Impeachment, according to Enrile
May I now state the position of this humble presiding officer. And this position is subject to the opinion of the court, of the Senate sitting as an impeachment court.
[In the] humble view of the presiding officer, the Senate as an impeachment court must at all times observe the rule of law.
It cannot transgress any of the applicable provisions of the bill of rights. It must be guided by the presumption of innocence, before the pronouncement of guilt. It must at all times observe the principle of procedural and substantial due process.
It cannot use its power to issue compulsory process or processes to compel any witness to appear and testify and in testifying is forced to commit a crime. It cannot compel a witness to testify against himself.
It cannot arbitrarily declare a person guilty of contempt and deprive of that person his or her liberty.
It cannot violate the laws passed by Congress of which it is an integral part.
That is the humble position of this presiding officer of this Senate sitting as an impeachment court.
Now, as far as the subpoena duces tecum involved, which was issued by this presiding officer upon the behest of the prosecution, this presiding officer assumes full responsibility for issuing that subpoena. And is ready to defend his position in any court of law if there is a need for that.
I will not pass the buck to the Senate sitting as an impeachment court. It was my decision as the presiding officer and I am personally bound to assume the consequences of my action as a presiding officer.
Having said that, I do not wish to delve on the issue [on the] exercise to issue compulsory processes by this court in this particular instance involving Republic Acts 1405 and 6426.
I do not want to make any pronouncement on that because precisely this court, through this presiding officer, exercised the discretion to heed the request of the prosecution to issue a subpoena duces tecum to help them obtain the evidence they wanted in the face of proscriptions by laws of the land passed by Congress.
And that is the subject matter now of the case before the Supreme Court filed by a private party asserting its rights under the laws of this country and under the Constitution to be protected from any liability, and that is the reason for which the Supreme Court issued a TRO.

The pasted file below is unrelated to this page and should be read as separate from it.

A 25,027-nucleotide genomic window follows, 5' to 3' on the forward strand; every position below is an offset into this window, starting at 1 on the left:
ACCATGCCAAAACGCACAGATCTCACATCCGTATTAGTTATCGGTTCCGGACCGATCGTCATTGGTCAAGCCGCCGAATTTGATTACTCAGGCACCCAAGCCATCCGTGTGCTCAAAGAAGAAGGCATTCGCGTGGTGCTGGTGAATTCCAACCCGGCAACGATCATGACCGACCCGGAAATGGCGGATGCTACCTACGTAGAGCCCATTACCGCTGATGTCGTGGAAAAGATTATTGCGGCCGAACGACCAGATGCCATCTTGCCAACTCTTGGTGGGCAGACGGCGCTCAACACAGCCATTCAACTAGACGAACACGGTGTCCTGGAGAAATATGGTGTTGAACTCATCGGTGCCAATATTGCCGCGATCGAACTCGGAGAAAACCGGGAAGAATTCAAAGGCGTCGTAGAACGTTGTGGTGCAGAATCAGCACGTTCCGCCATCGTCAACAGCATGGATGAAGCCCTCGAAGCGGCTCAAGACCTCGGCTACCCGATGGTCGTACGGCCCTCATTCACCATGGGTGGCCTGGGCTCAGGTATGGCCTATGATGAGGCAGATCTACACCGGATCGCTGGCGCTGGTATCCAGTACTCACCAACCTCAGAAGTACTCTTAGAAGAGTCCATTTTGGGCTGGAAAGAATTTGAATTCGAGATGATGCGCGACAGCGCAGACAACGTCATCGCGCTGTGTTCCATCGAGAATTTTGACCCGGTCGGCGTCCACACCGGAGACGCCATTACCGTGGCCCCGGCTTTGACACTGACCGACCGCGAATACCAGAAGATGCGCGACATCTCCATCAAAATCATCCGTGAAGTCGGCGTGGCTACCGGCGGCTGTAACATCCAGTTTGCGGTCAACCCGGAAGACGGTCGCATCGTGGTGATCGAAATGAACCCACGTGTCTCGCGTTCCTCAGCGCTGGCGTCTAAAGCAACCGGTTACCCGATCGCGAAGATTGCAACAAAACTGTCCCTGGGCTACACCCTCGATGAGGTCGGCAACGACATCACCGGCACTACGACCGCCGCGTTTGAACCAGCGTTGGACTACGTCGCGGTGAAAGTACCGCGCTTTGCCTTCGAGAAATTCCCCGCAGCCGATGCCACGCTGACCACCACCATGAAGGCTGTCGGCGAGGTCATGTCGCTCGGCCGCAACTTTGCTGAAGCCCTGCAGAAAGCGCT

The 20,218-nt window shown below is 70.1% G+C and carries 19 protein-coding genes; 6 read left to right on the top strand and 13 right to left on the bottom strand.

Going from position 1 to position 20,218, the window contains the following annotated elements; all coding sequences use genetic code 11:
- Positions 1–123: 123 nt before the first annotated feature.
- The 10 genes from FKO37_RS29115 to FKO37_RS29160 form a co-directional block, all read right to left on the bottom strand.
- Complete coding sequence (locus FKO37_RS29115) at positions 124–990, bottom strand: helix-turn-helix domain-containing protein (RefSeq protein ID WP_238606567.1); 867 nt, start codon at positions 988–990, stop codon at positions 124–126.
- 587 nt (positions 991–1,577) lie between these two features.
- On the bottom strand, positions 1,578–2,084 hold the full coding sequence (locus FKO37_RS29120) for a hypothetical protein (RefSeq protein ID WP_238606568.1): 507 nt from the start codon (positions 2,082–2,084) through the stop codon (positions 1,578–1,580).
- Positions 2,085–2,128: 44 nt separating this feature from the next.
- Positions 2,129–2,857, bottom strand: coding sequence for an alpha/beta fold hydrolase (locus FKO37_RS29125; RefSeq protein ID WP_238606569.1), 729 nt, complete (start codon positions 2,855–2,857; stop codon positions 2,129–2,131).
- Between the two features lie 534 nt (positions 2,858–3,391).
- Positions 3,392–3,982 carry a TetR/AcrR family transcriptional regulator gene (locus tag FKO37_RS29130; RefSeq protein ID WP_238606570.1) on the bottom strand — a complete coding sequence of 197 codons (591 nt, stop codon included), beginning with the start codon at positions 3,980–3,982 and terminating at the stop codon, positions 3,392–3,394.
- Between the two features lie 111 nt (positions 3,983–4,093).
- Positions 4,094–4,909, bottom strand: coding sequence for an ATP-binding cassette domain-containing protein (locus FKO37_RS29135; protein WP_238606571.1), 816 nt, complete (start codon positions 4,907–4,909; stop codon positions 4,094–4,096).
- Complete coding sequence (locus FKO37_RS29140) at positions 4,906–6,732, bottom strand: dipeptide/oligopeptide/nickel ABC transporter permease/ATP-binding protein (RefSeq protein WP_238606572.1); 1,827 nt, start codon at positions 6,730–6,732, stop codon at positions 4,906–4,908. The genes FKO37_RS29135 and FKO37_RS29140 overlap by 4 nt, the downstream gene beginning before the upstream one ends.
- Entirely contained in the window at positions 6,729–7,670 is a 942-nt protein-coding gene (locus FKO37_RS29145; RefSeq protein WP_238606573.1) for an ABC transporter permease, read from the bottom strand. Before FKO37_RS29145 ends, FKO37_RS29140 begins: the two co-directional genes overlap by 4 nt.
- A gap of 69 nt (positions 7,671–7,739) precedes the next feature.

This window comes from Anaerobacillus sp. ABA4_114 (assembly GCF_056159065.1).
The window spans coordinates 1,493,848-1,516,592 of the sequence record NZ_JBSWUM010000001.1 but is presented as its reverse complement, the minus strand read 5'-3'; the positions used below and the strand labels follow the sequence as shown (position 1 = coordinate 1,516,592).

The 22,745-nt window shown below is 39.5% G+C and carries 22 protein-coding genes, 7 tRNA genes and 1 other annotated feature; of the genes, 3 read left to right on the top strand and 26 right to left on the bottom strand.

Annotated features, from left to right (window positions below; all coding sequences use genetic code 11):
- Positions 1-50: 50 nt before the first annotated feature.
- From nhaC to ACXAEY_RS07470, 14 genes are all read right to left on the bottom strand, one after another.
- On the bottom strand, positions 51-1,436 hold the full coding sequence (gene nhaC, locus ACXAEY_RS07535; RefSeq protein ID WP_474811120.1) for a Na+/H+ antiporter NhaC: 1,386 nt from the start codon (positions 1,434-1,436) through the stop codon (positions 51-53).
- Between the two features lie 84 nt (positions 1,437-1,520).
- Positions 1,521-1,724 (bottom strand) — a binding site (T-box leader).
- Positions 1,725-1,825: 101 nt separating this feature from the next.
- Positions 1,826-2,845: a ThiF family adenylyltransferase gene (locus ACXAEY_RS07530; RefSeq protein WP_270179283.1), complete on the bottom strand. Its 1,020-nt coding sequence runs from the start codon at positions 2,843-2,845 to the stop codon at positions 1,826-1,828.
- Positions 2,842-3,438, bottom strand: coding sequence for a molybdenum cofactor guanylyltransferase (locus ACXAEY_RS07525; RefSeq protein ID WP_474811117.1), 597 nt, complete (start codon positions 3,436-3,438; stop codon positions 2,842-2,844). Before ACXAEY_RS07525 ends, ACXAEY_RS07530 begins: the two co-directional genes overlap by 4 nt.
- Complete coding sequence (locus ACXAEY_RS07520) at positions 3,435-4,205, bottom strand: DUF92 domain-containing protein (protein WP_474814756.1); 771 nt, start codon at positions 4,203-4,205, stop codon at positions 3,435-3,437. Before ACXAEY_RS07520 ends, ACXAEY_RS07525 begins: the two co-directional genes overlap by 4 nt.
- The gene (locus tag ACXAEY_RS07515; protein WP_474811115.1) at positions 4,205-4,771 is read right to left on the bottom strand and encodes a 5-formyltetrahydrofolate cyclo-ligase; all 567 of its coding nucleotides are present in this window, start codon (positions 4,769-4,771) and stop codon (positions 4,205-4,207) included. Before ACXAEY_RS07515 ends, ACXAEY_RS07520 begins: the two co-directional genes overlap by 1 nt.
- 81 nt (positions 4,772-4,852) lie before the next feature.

And that is the reason why this court, or a majority of this court, yesterday ruled, in an open, uninfluenced voting that the court must respect the order of the Supreme Court to issue its temporary restraining order.
Whether or not in the end this court abused its discretion or committed a grave abuse of discretion amounting to lack of or excess of jurisdiction will be decided...by the Supreme Court being the highest court of the land and the final arbiter and interpreter of the Constitution of this country.
For no one else was given by the sovereign people in their Constitution the power to make a final determination or interpretation of what the Constitution ought to be or what a law ought to be except the Supreme Court.
Not the executive. Not congress. But only the Supreme Court.
And so it is my bounded duty as the presiding officer of this impeachment court to respect the authority, the power of the Supreme Court to review acts of this impeachment court, in interlocutory matters, meaning, matters bearing on the manner which this court will conduct the trial of this particular impeachment case.
But it is my humble view that the Supreme Court, in spite of the fact that it has the power of judicial review, cannot assume jurisdiction over the power, the sole power of this Senate sitting as an impeachment court to try and decide this impeachment case.
That is the position of this humble presiding officer.- Rappler.com
(Presiding Officer and Senate President Juan Ponce Enrile issued this statement on Tuesday, February 14, at the resumption of the impeachment trial of Chief Justice Renato Corona.)